Published on December 30, 2022
Reviewed by Marybeth Ginsberg
“Thirty-one of the forty-six United States presidents (and counting) have been dog owners. And from George Washington’s hounds to Joe Biden’s three German shepherds, presidential dogs have always captured the attention (and adoration) of Americans” (All-American Dogs).
Both dog lovers and history enthusiasts will enjoy Andrew Hager’s 2022 book that chronicles the lives of presidential dogs beginning with George Washington’s presidency and continuing through President Biden’s current term in office. Complete with historical photographs and charming sketches of some notable presidential dogs, All-American Dogs is an inviting book, small (7 ½ x 7 ½) and square in shape. It features a bold red, white, and blue hard cover and has bright blue end papers. Its bright, red and blue page borders complete its cohesive design flow. While the book is not large enough to be labeled as a coffee table book, its clever design and entertaining content make it ideal for casual browsing.
All-American dogs offers something for everyone. The stories are based on research and many are filled with intrigue, joy, and heartbreak. The story of Pushinka, the Russian puppy that arrived at the White House during the Kennedy Administration, is a memorable example. Pushinka was one of the puppies of Strelka, one of the first two Soviet dogs to orbit the Earth and return safely. After a conversation between Jackie Kennedy and Soviet Premier Khrushchev at a state dinner in Vienna during which Mrs. Kennedy inquired about Strelka’s puppies, a puppy was sent to the White House. However, before the puppy could join the Kennedy family’s extensive assortment of pets, it was whisked away to Walter Reed Army Hospital so it could be examined for listening devices.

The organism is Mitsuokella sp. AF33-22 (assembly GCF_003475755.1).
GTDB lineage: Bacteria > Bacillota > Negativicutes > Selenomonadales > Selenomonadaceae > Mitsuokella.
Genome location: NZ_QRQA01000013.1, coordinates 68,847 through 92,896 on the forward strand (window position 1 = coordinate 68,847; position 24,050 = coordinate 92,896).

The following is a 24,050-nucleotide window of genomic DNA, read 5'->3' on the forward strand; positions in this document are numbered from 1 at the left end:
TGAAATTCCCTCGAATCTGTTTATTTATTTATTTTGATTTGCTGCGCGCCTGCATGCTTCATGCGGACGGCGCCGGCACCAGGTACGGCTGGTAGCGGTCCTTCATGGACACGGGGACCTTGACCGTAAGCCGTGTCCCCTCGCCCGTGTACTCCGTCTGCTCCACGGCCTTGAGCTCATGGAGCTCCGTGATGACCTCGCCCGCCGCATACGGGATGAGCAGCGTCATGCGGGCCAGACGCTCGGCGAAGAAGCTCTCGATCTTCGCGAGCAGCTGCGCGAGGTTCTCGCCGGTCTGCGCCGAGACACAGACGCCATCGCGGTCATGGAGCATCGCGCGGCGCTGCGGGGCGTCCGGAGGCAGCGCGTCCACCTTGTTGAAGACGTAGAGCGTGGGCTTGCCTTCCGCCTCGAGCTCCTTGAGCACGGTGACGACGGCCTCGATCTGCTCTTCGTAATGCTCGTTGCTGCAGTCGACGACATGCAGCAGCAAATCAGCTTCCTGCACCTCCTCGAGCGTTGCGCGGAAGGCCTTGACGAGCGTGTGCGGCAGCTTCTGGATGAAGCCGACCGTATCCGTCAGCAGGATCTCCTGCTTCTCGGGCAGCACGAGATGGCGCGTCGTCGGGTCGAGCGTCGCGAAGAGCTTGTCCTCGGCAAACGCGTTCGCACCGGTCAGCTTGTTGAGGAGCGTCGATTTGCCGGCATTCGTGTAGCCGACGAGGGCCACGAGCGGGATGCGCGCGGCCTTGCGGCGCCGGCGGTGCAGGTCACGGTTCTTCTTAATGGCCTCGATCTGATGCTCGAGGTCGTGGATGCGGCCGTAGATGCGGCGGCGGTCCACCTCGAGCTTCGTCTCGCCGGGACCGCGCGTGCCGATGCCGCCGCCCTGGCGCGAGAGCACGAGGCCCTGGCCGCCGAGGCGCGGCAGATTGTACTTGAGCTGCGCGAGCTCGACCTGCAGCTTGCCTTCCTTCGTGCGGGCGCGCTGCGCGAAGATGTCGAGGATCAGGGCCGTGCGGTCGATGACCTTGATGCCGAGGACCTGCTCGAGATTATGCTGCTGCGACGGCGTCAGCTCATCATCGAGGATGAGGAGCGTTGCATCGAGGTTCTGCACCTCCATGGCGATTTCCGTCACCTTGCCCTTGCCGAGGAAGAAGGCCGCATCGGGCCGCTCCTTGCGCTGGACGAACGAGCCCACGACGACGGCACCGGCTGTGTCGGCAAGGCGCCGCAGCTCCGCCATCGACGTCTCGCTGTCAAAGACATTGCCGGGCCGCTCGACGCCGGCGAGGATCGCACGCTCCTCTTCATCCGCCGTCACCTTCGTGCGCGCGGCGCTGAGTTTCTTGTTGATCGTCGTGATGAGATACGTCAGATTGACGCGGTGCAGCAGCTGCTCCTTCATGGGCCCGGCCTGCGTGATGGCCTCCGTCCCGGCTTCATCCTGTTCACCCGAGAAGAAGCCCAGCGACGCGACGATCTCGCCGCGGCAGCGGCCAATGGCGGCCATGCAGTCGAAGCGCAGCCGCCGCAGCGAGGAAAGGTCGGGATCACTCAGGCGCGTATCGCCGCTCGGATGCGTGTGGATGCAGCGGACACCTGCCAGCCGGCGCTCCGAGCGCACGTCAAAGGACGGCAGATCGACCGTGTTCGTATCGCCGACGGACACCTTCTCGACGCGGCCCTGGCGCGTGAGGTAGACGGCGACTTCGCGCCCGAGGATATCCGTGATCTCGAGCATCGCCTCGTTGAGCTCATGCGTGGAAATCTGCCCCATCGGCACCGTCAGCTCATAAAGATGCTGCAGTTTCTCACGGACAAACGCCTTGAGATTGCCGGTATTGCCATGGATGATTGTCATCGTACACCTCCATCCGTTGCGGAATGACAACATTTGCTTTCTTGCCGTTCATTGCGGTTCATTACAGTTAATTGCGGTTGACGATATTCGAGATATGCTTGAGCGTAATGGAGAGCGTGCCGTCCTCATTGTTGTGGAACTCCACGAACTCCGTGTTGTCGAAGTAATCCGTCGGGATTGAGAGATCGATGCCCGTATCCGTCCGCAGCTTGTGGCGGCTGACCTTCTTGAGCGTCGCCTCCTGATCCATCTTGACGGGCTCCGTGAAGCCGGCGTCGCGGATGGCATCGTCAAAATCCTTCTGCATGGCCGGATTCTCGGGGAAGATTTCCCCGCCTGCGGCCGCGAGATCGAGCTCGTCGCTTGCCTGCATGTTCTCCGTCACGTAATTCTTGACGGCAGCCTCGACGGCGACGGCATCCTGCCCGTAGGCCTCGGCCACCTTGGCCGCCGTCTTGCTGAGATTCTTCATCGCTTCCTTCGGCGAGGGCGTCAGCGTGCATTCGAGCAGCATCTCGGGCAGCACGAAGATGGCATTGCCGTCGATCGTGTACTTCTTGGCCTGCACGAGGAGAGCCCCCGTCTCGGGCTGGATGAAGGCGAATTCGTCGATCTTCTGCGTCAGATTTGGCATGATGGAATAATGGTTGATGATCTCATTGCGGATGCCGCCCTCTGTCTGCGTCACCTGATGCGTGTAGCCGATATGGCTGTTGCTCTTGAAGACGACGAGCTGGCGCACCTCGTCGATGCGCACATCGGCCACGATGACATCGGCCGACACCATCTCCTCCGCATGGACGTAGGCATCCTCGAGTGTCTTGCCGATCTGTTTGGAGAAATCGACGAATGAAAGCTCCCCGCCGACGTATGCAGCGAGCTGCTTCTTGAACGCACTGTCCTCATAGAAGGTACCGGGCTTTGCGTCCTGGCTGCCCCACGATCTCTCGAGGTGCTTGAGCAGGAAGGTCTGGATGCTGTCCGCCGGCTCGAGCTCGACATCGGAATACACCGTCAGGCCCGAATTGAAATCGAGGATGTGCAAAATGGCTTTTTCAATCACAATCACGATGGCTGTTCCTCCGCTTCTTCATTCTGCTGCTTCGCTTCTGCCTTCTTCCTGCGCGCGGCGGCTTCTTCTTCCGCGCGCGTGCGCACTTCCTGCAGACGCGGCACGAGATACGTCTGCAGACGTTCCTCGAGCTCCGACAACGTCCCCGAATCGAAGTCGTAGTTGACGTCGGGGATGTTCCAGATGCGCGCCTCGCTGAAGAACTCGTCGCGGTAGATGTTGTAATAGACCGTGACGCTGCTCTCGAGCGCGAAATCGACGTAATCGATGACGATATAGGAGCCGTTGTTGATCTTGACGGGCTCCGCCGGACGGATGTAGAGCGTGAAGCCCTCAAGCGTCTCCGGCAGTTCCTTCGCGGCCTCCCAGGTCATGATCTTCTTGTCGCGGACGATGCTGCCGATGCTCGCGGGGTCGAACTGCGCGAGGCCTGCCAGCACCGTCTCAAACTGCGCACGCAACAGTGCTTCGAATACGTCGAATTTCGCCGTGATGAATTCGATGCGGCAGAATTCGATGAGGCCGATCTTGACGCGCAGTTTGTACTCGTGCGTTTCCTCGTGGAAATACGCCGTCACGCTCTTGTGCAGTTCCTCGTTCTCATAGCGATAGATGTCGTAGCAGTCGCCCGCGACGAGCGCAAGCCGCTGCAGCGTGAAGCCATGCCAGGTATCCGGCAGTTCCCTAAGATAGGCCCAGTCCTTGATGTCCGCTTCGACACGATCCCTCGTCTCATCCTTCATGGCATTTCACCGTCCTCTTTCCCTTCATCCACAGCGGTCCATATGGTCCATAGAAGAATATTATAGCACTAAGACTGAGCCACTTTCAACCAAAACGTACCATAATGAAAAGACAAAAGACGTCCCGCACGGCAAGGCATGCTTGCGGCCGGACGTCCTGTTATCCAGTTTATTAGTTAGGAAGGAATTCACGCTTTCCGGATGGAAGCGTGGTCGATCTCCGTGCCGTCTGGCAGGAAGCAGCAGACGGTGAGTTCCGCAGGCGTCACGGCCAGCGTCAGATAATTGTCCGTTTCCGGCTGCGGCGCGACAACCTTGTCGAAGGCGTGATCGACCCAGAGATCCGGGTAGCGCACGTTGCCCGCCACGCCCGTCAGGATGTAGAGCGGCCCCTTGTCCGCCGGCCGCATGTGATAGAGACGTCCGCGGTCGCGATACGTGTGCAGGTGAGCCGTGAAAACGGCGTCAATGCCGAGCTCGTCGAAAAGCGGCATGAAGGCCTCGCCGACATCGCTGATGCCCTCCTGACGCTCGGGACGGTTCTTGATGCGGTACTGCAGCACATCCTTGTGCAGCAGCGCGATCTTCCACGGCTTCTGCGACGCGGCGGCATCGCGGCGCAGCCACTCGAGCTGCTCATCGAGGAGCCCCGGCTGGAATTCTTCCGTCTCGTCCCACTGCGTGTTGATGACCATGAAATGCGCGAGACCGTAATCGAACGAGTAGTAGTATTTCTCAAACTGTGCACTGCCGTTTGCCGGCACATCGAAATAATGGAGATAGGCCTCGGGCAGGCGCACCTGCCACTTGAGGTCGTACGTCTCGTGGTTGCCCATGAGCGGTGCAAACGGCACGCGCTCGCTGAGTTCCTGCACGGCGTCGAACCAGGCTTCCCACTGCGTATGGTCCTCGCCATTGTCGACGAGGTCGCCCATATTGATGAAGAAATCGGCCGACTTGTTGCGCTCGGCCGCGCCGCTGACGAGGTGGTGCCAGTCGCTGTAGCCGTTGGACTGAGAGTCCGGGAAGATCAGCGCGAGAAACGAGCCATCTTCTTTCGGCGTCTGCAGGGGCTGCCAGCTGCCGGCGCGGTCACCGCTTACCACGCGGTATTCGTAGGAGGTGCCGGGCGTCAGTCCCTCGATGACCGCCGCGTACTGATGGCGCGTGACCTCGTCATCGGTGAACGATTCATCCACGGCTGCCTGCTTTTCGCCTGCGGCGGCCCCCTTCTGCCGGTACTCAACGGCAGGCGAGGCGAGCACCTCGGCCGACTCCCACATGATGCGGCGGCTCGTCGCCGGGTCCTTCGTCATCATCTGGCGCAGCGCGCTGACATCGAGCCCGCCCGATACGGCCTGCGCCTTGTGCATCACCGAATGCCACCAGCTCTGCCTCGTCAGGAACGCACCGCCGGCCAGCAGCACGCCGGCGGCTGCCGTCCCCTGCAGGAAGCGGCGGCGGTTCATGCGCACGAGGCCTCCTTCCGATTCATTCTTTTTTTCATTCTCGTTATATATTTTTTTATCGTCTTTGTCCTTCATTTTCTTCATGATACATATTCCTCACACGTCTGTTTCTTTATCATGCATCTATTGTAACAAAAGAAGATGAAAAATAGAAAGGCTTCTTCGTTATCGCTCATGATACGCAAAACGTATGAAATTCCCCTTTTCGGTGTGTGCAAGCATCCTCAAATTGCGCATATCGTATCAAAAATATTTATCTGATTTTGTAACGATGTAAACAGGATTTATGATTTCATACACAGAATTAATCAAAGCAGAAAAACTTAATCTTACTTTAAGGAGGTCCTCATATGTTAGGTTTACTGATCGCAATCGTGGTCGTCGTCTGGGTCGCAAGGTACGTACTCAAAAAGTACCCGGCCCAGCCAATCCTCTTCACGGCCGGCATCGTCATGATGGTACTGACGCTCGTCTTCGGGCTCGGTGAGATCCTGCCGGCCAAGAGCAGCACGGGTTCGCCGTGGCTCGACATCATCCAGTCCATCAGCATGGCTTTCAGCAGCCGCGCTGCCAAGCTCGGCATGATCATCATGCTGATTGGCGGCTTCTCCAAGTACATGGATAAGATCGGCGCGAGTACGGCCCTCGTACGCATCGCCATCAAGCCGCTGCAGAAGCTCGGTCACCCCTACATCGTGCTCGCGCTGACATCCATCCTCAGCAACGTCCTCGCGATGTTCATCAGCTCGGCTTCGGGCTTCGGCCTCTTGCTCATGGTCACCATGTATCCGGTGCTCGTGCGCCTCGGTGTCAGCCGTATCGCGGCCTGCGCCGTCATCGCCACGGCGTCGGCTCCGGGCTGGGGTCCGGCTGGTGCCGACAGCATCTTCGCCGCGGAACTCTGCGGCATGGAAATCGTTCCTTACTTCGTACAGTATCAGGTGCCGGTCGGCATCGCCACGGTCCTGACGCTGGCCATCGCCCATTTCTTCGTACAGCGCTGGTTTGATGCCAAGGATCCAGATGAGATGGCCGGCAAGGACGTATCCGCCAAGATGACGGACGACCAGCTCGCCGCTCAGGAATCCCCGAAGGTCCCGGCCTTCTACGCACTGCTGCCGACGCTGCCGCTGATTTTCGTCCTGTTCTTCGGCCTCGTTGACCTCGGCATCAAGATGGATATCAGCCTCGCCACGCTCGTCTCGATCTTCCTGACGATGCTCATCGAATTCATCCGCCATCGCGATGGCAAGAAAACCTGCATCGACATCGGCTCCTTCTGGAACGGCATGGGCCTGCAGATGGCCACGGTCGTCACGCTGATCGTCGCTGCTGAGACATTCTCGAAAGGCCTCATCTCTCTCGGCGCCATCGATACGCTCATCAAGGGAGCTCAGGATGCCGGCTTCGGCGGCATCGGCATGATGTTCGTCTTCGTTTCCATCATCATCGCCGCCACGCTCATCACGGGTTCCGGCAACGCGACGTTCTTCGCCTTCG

From a historical perspective, readers will learn how our relationship with dogs has evolved over the past two centuries. Hager explores the cultural history surrounding dogs as pets through stories about the presidents, their families, and their dogs. From post-Revolutionary dogs, to Civil War era dogs, to Cold War dogs, readers will gain insight into how our nation viewed man’s best friend.
Favorite Quote: Calvin Coolidge had a beloved collie named Rob Roy. In September of 1928, the dog became ill and then died. Coolidge would later write in his autobiography: “His special delight was to ride with me in the boats when I went fishing. So although I know he would bark for joy as the grim boatman ferried him across the dark waters of the Styx, yet his going left me lonely on the hither shore.”
Andrew Hager is a historian-in-residence at the Presidential Pet Museum. He is legally blind and travels with a black Labrador retriever named Sammy. He lives with his family outside of Washington, D.C. In addition to owning two cats, the family has another mixed-breed dog named Emmy.
Star Rating: ⭐⭐⭐⭐⭐